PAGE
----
Australia's shock one-day international defeat to minnows Zimbabwe has raised alarm bells five months before the country co-hosts the World Cup while exposing the team's continued struggles to master spin bowling.
Coming off a long break following Test series wins against England and South Africa, Australia arrived in Harare for the triangular one-day tournament with South Africa refreshed and optimistic, but the three-wicket loss to Zimbabwe will have done little for the team's confidence after defeat to the Proteas and an injury to captain Michael Clarke.
Sunday's loss was Australia's first in 30 years to Zimbabwe and the nation's media ranked it highly among the country's deepest cricketing humiliations.
"There's one word that's been used more than any other to describe Australia's defeat at the hands of Zimbabwe on Sunday," one critic wrote on a News Ltd website on Monday.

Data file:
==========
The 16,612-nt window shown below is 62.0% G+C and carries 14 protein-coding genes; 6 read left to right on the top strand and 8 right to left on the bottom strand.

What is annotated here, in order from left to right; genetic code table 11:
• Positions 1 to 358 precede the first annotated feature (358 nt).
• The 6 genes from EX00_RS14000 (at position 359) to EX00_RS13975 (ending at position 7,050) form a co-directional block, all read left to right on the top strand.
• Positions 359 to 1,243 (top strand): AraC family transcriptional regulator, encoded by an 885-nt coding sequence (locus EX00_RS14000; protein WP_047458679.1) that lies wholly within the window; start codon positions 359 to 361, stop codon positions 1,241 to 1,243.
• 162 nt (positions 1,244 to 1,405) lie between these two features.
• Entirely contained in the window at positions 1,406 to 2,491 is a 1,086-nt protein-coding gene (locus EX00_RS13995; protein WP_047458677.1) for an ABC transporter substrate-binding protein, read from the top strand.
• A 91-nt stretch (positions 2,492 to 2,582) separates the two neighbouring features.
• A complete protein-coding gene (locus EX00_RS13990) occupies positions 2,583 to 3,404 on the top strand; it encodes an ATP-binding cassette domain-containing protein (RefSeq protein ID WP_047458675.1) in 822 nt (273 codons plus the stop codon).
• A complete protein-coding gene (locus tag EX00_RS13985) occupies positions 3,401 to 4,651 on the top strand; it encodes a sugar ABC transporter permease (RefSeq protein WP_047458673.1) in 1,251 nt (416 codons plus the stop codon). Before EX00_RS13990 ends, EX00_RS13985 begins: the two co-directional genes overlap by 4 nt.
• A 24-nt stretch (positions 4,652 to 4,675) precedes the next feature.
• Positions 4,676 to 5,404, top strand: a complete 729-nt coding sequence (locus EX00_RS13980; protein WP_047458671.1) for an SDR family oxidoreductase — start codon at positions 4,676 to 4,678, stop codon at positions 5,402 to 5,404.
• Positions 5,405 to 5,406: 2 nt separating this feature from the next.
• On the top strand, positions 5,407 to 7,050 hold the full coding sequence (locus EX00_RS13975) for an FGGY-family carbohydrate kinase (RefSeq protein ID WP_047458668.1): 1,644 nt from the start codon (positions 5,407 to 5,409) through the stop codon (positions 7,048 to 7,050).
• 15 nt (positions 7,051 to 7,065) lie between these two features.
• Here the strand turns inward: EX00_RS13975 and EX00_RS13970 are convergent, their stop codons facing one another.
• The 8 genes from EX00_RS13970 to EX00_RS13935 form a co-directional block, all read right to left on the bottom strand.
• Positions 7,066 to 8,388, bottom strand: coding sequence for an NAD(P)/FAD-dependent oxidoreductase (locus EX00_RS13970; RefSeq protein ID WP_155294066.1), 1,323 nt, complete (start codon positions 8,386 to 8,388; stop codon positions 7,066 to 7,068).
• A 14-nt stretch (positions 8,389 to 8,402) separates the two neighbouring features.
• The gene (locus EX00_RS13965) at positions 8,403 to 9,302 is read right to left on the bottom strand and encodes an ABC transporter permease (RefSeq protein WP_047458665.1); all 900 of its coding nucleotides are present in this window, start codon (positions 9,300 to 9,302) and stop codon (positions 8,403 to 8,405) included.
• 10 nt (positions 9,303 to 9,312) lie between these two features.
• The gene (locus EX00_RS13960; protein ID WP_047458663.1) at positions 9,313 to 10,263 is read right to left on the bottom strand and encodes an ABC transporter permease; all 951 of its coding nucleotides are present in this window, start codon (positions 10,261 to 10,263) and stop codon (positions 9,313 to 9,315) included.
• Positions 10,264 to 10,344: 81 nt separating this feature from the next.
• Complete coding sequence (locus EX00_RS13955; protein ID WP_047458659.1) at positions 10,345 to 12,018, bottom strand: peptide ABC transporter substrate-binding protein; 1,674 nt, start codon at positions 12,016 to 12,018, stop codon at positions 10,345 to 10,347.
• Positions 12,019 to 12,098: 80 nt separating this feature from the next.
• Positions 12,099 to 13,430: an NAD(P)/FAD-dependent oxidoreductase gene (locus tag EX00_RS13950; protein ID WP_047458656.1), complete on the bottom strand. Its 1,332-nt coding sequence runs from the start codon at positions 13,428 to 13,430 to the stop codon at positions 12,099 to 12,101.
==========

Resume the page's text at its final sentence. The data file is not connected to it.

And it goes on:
Clarke, who battled to an unbeaten 68 and retired hurt during a paltry innings of 209, was heading home to Australia on Monday for scans on his injured hamstring, leaving his team mates with some harsh parting words.
"We play like that we're not going to beat any team so whatever team's selected we have to perform better than we did today.
"The players will be having a think about their performance as well."
During the Test series wins over the home summer, Australia's vaunted pace attack papered over the cracks of the team's batting lineup, but Zimbabwe spinners Sean Williams and Prosper Utseya captured four cheap wickets and slowed the scoring to a trickle as the tourists' vulnerability to disciplined spin re-appeared.
"I think credit needs to go to Zimbabwe," Clarke added. "I think their spinners bowled really well to us, they used the conditions really well.
"Obviously we didn't bat very well at all. And then they played spin really well. They bowled a lot better than us.
"We continually talk about facing spin bowling as an Australian team. It seems to be an area that we continue to struggle in and today's another example of that."